Gold dealers that ignore more considerable market pricing changes can find themselves in the unenviable position of lost profits or, even worse, capital losses.
All of these factors contribute to the vast discrepancies in retail gold market pricing. It’s generally better to do business with a gold dealer that pays attention to the market throughout the day and who is also aware of what has happened in overseas markets to influence the current spot price of gold.
Grades of Gold
One area that remains to be discussed is the various grades of gold. This is referred to as purity or fineness. The two standard measurement grades are millesimal fineness and karats. One is decimal-based and the other fractional.
The millesimal system denotes the mass of the gold number of parts per thousand. So a measurement of 999.9 is considered to be pure gold. A measurement of 916 would be considered only 91.6% pure gold. For instance, Canadian Maple Leaf coins are 999.9 purity, and South African Krugerrands are 916 purity.
The other system of purity measurement are karats. Karat measurements are as follows:
- 24 karat = 99.95%
- 23 karat = 95.83%
- 22 karat = 91.66%
- 18 karat = 75%
- 14 karat = 58.33%
While still used in the UK and the USA, the millesimal system is used more widely across the globe. The jewelry industry still widely uses the karat system to denote gold purity.
Gold purity is determined through a process called an assay. There are three main ways that gold is assayed today. The first is with fire, and the second is with aqua regia, a Latin term for royal water, a mix of hydrochloric and nitric acids. The third way and most straightforward method is energy dispersive X-ray fluorescence spectrometry. The last is most simple, and no gold is lost in the process of completing the assay. It is the quickest and easiest way to determine gold fineness accurately.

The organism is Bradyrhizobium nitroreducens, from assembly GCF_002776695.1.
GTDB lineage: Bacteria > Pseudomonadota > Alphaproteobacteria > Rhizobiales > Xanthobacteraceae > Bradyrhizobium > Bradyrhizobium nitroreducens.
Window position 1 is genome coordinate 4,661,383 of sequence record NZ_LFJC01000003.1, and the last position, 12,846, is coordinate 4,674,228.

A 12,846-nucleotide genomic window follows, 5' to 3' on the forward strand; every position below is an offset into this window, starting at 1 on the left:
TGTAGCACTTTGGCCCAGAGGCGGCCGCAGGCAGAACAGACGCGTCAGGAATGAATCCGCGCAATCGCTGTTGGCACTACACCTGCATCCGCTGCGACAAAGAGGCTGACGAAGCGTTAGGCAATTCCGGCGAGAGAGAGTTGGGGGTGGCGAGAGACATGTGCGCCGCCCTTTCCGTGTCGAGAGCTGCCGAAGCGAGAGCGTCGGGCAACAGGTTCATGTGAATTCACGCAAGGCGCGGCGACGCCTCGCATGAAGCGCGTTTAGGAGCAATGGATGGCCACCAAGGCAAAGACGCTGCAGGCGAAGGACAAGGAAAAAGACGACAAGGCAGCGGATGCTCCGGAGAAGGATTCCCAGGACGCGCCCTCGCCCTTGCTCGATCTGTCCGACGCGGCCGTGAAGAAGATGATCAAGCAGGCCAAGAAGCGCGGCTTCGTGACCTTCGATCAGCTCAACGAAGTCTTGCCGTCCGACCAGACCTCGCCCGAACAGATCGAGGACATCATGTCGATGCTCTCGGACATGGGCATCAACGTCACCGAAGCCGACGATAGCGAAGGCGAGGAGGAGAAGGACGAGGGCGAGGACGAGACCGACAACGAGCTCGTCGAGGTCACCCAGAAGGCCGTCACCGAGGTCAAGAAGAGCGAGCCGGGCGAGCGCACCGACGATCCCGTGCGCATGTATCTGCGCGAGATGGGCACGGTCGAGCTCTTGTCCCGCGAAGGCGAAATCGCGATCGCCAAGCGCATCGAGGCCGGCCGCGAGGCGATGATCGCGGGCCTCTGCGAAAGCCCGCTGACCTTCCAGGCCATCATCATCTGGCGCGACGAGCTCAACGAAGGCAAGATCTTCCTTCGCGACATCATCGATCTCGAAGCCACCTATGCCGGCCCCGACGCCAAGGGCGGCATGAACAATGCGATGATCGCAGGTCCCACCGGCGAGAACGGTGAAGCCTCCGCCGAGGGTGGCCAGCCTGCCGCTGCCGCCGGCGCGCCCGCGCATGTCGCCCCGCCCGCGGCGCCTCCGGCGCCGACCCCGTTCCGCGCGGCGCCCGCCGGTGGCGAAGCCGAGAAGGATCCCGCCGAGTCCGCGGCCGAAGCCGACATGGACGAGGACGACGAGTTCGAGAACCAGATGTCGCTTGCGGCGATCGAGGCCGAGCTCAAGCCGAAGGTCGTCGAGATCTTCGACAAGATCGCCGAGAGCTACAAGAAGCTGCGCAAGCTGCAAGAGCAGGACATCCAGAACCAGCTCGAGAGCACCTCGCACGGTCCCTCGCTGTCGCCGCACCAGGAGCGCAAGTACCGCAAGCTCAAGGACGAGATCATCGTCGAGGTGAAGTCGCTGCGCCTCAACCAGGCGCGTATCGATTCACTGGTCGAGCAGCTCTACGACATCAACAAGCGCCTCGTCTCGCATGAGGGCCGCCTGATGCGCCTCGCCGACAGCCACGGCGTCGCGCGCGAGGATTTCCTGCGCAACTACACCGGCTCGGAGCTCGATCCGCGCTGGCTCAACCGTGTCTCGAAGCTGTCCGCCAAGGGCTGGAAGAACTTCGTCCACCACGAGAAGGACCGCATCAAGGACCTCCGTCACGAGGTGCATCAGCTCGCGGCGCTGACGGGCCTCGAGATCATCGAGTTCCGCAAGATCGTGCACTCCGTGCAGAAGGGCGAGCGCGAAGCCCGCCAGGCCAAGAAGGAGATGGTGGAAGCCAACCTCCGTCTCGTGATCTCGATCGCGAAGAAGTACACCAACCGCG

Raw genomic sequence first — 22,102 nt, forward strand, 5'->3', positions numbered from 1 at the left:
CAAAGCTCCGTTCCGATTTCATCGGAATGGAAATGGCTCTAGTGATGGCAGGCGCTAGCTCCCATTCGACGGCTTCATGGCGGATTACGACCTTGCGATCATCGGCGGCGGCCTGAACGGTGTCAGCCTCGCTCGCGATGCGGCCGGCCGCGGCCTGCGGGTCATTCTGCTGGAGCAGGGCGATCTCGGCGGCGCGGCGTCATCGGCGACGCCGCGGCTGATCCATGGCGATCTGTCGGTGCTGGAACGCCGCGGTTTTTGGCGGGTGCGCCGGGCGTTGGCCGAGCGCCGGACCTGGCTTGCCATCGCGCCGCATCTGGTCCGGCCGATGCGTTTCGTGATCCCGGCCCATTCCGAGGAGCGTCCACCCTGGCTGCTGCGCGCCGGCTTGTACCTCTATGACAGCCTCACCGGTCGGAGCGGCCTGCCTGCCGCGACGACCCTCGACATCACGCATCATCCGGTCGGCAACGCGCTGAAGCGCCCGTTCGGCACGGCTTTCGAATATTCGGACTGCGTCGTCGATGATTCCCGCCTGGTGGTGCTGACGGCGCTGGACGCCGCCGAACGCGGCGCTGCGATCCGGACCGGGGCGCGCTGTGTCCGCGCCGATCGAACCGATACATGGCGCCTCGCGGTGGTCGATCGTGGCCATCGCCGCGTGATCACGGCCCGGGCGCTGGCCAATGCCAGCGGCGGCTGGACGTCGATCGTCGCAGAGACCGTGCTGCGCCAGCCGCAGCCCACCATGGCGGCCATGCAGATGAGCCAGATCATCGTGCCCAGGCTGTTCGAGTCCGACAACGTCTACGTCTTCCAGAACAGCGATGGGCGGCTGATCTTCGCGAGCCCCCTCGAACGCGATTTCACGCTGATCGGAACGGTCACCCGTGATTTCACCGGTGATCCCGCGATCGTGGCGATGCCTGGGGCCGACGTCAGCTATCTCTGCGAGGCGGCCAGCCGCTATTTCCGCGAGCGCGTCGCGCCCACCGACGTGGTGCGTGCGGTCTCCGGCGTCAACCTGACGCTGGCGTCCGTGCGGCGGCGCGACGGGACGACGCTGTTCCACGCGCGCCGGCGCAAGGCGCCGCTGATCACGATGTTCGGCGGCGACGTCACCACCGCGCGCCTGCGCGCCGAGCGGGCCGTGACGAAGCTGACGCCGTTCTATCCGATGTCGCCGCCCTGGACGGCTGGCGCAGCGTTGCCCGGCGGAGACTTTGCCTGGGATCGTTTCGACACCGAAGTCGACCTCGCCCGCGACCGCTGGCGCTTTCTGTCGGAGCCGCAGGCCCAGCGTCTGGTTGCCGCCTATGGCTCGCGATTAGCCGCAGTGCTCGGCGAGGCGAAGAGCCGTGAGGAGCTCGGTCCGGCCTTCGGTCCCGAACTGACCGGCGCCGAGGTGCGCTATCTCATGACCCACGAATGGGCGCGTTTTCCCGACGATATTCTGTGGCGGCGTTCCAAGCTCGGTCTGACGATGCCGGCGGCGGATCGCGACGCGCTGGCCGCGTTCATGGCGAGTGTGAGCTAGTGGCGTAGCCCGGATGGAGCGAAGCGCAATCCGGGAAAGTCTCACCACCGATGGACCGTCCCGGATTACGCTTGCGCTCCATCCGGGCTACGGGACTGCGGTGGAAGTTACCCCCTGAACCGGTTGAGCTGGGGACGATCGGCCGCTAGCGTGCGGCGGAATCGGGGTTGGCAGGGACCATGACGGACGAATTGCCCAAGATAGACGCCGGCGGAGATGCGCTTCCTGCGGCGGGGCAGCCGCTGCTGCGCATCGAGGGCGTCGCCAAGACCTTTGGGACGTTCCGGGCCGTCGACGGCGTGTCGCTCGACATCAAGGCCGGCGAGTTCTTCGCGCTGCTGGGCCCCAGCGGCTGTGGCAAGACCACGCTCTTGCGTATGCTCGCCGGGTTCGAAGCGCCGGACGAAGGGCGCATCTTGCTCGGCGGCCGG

Obviously, the higher the purity content will make the gold more valuable than those with lower content. For example, if you are trying to sell two coins, both weighing one Troy ounce, one being 999.9 or 24 karat purity and the other being 583.3 or 14 karat purity. The first one will be purchased at a significantly higher price than the other. Even though both coins weigh one ounce, the first one is pure gold and the second one is just over half an ounce of gold. Different materials are making up the rest of the weight of that coin.
Gold has been around longer than humans have, and thus, we have always been fascinated by it. Since our ancestors picked up the first nuggets, even they knew it was something special. The properties it possesses are remarkably unique from conducting electrical currents and how it is not susceptible to oxidization or rusting and its malleability. These properties mean gold can be used in many different ways by many various industries.
Every cell phone and computer has a small amount of gold in it to facilitate processing. The global jewelry market is vast, especially in Asia, where gold played a historical store of wealth as banks were traditionally not trusted. Dowries of gold are still traditional in many cultures.
As the global population continues to rise, demand for gold is almost guaranteed to rise in the future. This certainty will also ensure that global futures markets will have a vital role in determining the price of gold. Even if a sovereign nation were to declare a “fixed” price for gold, the fact that it trades freely in the rest of the world would make such a policy untenable. This interconnectedness of the global gold market makes the idea of returning to the “gold standard” highly unlikely.
The current market system of pricing is more than likely to remain in effect for the foreseeable future. The sophistication of the global markets now allows gold to be traded 24 hours a day. When it comes down to it, gold pricing is based on free-market supply and demand factors, making it an incredibly fairly priced product. You can rest assured that we will conduct your transaction as close as possible to the spot price at Guardian International Gold, whether you are buying or selling.
We’ve covered the history of gold pricing here, from Ancient Rome to our current modern-day. Hopefully, you now understand the history and current process with great clarity.
We’re here to help you as we feel our best customers are educated consumers. If you have any questions about selling or buying gold , please feel free to reach out to us.